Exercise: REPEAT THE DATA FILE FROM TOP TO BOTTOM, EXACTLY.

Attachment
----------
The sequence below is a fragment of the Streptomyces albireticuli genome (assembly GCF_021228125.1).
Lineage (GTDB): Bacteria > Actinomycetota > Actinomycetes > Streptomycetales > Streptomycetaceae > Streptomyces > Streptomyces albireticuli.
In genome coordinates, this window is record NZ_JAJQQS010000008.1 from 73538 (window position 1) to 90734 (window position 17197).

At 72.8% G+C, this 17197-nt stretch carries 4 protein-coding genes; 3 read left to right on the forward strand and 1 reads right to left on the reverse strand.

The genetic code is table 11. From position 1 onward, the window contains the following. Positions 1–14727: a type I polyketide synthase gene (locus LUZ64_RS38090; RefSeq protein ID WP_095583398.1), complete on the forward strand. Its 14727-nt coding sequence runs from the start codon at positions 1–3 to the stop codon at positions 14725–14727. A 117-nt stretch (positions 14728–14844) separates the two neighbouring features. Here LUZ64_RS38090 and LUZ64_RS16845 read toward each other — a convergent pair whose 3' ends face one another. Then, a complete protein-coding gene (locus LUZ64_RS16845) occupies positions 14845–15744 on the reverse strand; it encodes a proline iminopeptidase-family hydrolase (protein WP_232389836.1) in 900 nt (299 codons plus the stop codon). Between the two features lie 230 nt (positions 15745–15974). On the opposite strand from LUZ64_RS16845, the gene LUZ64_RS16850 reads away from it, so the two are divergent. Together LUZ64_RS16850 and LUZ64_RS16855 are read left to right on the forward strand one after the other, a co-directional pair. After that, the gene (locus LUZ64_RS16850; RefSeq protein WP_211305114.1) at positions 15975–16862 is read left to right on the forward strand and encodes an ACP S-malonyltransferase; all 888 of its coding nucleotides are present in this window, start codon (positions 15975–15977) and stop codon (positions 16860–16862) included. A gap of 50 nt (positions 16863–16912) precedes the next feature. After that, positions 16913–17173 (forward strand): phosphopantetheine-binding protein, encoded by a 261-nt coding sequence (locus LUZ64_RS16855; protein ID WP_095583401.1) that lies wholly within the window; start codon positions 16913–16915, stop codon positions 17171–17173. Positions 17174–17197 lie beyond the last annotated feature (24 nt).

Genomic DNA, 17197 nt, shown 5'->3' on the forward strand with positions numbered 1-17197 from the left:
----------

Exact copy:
The sequence below is a fragment of the Streptomyces albireticuli genome (assembly GCF_021228125.1).
Lineage (GTDB): Bacteria > Actinomycetota > Actinomycetes > Streptomycetales > Streptomycetaceae > Streptomyces > Streptomyces albireticuli.
In genome coordinates, this window is record NZ_JAJQQS010000008.1 from 73538 (window position 1) to 90734 (window position 17197).

At 72.8% G+C, this 17197-nt stretch carries 4 protein-coding genes; 3 read left to right on the forward strand and 1 reads right to left on the reverse strand.

The genetic code is table 11. From position 1 onward, the window contains the following. Positions 1–14727: a type I polyketide synthase gene (locus LUZ64_RS38090; RefSeq protein ID WP_095583398.1), complete on the forward strand. Its 14727-nt coding sequence runs from the start codon at positions 1–3 to the stop codon at positions 14725–14727. A 117-nt stretch (positions 14728–14844) separates the two neighbouring features. Here LUZ64_RS38090 and LUZ64_RS16845 read toward each other — a convergent pair whose 3' ends face one another. Then, a complete protein-coding gene (locus LUZ64_RS16845) occupies positions 14845–15744 on the reverse strand; it encodes a proline iminopeptidase-family hydrolase (protein WP_232389836.1) in 900 nt (299 codons plus the stop codon). Between the two features lie 230 nt (positions 15745–15974). On the opposite strand from LUZ64_RS16845, the gene LUZ64_RS16850 reads away from it, so the two are divergent. Together LUZ64_RS16850 and LUZ64_RS16855 are read left to right on the forward strand one after the other, a co-directional pair. After that, the gene (locus LUZ64_RS16850; RefSeq protein WP_211305114.1) at positions 15975–16862 is read left to right on the forward strand and encodes an ACP S-malonyltransferase; all 888 of its coding nucleotides are present in this window, start codon (positions 15975–15977) and stop codon (positions 16860–16862) included. A gap of 50 nt (positions 16863–16912) precedes the next feature. After that, positions 16913–17173 (forward strand): phosphopantetheine-binding protein, encoded by a 261-nt coding sequence (locus LUZ64_RS16855; protein ID WP_095583401.1) that lies wholly within the window; start codon positions 16913–16915, stop codon positions 17171–17173. Positions 17174–17197 lie beyond the last annotated feature (24 nt).

Genomic DNA, 17197 nt, shown 5'->3' on the forward strand with positions numbered 1-17197 from the left: